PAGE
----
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Lean Fuel Trim Codes: They Can Challenge the Experienced Technician
By: Larry Hammer | Wednesday, April 10th, 2024 at 10:07 am in On The Line

Lean Fuel Trim Codes: They Can Challenge the Experienced Technician

The 2013 Ford F150 equipped with a 3.5L EcoBoost engine was running perfectly. With the exception of a drop in fuel economy, there was no indication of a problem until the Check Engine light in the dash illuminated. A system scan revealed P2098 code stored in memory, which represents Post Catalyst Fuel Trim System Too Lean Bank 2. The location of Bank 2 is the opposite side of number one cylinder, which in this case would be the driver’s side bank of cylinders. The PCM monitors the correction value from the downstream heated oxygen sensor as a part of the fore-aft oxygen sensor control routine. The P2098 code sets when the correction value is greater than a calibrated limit. When this condition occurs, possible causes include:

1) Oxygen sensor terminal corrosion

2) Poor connections

3) Exhaust leaks allowing unmetered upstream air to enter resulting in a false oxygen sensor reading

4) Contaminated oxygen sensor Bank 2 Sensor 1

5) Vacuum leaks

6) Low fuel pressure

7) Fuel injectors

Later in the article we will add an additional step to the above checks, which was the solution. It’s human nature to go for the quick fix first, especially when the symptoms fit a pattern of failures. The up-stream oxygen sensor is usually the first component that gets replaced and it often resolves the symptoms. In this case, considering the vehicle had 105K town driven miles on the oxygen sensors, both the upstream and downstream sensors were replaced on that bank. Unfortunately, this did not eliminate the symptom, as the Check Engine light returned following a few drive-cycles.

Exhaust Leaks

While there were no audible sounds due to an exhaust leak, further testing was performed to rule out the introduction of outside/unmetered air entering the system, resulting in the lean symptom. A minute air leak can play havoc with the system and set lean fuel trim codes.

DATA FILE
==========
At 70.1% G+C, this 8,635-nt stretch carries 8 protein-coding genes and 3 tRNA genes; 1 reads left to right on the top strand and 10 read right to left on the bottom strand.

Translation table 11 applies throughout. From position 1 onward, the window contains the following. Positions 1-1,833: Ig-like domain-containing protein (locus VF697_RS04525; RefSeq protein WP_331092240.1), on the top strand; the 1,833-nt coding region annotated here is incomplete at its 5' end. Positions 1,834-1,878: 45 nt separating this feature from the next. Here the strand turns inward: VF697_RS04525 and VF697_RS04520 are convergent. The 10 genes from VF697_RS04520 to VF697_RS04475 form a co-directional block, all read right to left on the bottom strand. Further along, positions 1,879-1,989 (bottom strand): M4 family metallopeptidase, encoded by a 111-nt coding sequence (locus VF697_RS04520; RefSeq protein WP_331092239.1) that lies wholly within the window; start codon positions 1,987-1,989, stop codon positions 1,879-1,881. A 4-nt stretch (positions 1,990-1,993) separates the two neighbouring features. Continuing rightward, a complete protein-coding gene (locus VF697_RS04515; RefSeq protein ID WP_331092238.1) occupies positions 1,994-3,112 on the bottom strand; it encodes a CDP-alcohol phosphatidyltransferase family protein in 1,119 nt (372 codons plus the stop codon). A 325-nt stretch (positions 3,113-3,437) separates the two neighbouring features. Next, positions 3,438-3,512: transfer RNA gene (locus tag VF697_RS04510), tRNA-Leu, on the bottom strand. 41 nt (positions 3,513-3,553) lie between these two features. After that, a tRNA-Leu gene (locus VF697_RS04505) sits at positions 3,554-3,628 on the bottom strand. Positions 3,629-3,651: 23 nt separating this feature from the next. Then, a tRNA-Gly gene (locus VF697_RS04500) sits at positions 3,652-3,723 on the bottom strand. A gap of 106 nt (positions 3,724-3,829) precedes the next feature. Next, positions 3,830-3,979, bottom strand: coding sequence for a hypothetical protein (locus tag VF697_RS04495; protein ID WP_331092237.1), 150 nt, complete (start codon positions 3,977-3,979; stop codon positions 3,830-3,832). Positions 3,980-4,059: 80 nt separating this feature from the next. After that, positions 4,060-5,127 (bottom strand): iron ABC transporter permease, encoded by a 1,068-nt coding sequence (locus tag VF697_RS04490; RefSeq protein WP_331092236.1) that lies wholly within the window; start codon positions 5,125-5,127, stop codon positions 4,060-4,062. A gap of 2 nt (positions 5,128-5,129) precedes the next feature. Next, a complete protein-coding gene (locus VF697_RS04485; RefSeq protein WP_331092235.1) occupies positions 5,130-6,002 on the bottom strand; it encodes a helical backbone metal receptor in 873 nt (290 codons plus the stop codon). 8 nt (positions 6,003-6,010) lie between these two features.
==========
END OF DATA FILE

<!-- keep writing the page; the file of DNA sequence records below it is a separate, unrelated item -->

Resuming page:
Further testing involved pressurizing the exhaust system with air pressure and checking for leaks by spraying the connections with a soapy solution. Pressurizing the exhaust system can be performed with compressed air in the 8-10 psi range maximum at the tail pipe. Another option is attaching the exhaust port of a shop vacuum to the tail pipe with duct tape. This means will provide sufficient pressure for the soapy solution test. In this case no leaks were present.

Vacuum Leaks

For those with good hearing, vacuum leaks may not be a challenge. If your ears ring constantly due to damage from noises emitted from a supercharged direct drive drag boat while straddling a spur cut gear box emitting a high pitched whine, you will never hear a vacuum leak. My personal vacuum leak tester is comprised of a small propane bottle with a rubber hose attached. Any vacuum leak will be evidenced by an increase in engine RPM as the propane is introduced. Do not let the propane come in contact with any electrical arc, or else you may smell funny for the weekend.

Sensitive Sensors

The 3.5L EcoBoost was fitted with a speed density means of fuel control. The system is comprised of three sensors:

1) Turbocharger Intake Pressure and Temperature (TCIPT) Sensor

2) Turbocharger Boost Pressure (TCBP)/ Charge Air Cooler Temperature (CACT) Sensor

3) Manifold Absolute Pressure (MAP)/Intake Air Temperature 2 (IAT2) Sensor

The Cure for the Lean Fuel Trim Code P2098

While no sensor codes were stored in memory, each of the three previously mentioned sensors were removed for inspection purposes. That inspection revealed that the Turbocharger Boost Pressure (TCBP)/Charge Air Cooler Temperature (CACT) Sensor and the Manifold Absolute Pressure (MAP)/Intake Air Temperature 2 (IAT2) Sensor were both contaminated with a light film of oil.

A clean-up of the two mentioned sensors with a Mass Air Flow sensor cleaner was all it took to restore the fuel economy and eliminate the P2098 Bank 2 Lean Fuel Trim code. The ultimate solution was misleading, as we assumed a sensor failurenor contamination would have set a code plus a lean trim code on both banks of cylinders, but that was not the case.

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